Ladies and Gentlemen,
China’s adherence to the path of peaceful development will inject impetus to the world prosperity and development. We live in the same global village and we should strengthen the sense of community of common destiny. China is ready to work with other countries to build a new type of international relations with win-win cooperation at its core. Nowadays Sino-Australian relations are at a new historical point and the bilateral relations have been uplifted to comprehensive strategic partnership. we enjoy even stronger links in our political mutual trust, business cooperation, and people-to-people exchange. China will insist on maintaining good relations with people in other countries including Australia to contribute to safeguarding world peace and boosting human progress. We are confident that with the concerted efforts of our two governments and peoples, the future of the bilateral relations will be even more promising.
Thanks very much Ron and thank you Dr Huang for your address this evening, and for illuminating some of the challenges faced by the Chinese nation and the Chinese people from that time in 1931 which was the beginning of Chinese resistance to Japanese invasion, something that for those of us who like myself (born and growing up in Europe where we of course think of the second world war as beginning in 1939) we forget there that this was in a sense a global event and there were significant precursors.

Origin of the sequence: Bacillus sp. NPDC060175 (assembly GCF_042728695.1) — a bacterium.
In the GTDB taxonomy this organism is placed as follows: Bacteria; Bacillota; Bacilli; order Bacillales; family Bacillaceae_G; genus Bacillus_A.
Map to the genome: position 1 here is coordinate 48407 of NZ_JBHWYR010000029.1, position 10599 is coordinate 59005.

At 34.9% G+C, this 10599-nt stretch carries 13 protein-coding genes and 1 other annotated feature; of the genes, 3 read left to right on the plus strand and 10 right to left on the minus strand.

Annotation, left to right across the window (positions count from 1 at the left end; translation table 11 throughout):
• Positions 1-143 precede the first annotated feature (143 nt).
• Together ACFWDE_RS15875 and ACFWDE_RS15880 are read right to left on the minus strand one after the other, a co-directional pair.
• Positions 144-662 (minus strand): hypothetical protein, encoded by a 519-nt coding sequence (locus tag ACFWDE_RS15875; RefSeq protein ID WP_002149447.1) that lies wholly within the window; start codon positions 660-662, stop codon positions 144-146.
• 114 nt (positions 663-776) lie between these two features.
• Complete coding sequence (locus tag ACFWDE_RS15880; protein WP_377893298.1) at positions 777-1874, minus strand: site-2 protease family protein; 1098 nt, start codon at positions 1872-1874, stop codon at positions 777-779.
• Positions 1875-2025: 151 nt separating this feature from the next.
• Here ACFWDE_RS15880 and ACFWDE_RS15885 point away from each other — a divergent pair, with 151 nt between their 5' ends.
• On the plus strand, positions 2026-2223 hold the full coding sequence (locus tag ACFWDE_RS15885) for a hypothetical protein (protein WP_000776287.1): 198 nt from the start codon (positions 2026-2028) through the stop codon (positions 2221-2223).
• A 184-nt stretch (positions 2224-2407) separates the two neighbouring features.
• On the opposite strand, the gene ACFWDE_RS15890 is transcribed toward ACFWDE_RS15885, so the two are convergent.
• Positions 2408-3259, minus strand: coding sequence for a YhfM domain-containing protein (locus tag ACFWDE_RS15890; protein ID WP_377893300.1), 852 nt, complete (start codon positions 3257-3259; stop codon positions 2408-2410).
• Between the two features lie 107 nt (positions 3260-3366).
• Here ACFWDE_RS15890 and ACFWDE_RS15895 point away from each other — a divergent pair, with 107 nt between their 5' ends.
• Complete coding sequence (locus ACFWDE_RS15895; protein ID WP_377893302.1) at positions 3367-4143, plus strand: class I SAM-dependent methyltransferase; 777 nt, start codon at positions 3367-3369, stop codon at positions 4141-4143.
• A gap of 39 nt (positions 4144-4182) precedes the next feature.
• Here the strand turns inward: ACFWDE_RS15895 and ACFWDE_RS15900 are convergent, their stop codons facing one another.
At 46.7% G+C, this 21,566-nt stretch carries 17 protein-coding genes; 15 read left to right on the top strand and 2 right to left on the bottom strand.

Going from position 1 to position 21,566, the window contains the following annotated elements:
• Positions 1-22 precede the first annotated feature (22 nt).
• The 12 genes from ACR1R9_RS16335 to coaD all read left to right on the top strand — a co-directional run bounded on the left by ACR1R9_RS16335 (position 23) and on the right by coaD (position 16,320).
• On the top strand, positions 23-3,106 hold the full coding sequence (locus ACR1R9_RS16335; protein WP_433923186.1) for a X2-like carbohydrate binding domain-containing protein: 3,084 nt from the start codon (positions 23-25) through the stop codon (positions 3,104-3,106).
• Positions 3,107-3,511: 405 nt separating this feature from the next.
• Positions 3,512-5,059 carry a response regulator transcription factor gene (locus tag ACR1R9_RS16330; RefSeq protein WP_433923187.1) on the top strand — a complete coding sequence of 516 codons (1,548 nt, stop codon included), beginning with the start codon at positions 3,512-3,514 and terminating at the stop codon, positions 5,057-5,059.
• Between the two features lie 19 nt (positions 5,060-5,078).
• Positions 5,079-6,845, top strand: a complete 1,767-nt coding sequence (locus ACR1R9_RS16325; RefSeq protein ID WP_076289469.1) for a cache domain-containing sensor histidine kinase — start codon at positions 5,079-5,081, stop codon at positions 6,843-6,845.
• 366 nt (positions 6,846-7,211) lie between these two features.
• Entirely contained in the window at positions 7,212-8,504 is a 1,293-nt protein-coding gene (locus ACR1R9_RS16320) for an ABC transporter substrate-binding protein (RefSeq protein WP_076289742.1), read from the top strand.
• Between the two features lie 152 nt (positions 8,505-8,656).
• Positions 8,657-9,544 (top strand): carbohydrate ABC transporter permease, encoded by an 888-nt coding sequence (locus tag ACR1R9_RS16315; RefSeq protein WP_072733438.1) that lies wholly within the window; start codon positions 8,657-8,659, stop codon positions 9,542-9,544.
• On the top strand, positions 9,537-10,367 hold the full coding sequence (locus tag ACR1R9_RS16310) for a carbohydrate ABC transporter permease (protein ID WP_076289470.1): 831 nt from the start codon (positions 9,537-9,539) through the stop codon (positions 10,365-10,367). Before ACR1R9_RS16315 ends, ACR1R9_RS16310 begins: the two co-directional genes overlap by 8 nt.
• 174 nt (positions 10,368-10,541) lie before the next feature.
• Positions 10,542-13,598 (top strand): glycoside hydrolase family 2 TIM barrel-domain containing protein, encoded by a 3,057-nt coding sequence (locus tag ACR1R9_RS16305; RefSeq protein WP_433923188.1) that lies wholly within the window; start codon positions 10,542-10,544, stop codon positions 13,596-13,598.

We can all reflect I suppose as we sit here (living in one of the most privileged parts of the world in a peaceful society where the rule of law and respect for individual rights is paramount) that we are very very lucky, and very lucky that we have lived in and survived the 20th century because the 20th century was the most bloody century ever faced by humanity—more violent death in the 20th century than had ever been perpetrated by mankind on mankind in history. Therefore it’s very important that we don’t forget that past.